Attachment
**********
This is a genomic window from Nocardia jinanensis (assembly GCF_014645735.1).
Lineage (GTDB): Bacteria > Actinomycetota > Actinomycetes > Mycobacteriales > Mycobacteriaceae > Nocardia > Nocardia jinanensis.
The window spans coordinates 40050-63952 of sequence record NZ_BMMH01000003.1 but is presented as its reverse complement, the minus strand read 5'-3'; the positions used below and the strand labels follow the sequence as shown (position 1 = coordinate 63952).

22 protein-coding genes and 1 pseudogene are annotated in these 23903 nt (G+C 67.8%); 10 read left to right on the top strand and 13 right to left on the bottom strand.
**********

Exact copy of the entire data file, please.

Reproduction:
This is a genomic window from Nocardia jinanensis (assembly GCF_014645735.1).
Lineage (GTDB): Bacteria > Actinomycetota > Actinomycetes > Mycobacteriales > Mycobacteriaceae > Nocardia > Nocardia jinanensis.
The window spans coordinates 40050-63952 of sequence record NZ_BMMH01000003.1 but is presented as its reverse complement, the minus strand read 5'-3'; the positions used below and the strand labels follow the sequence as shown (position 1 = coordinate 63952).

22 protein-coding genes and 1 pseudogene are annotated in these 23903 nt (G+C 67.8%); 10 read left to right on the top strand and 13 right to left on the bottom strand.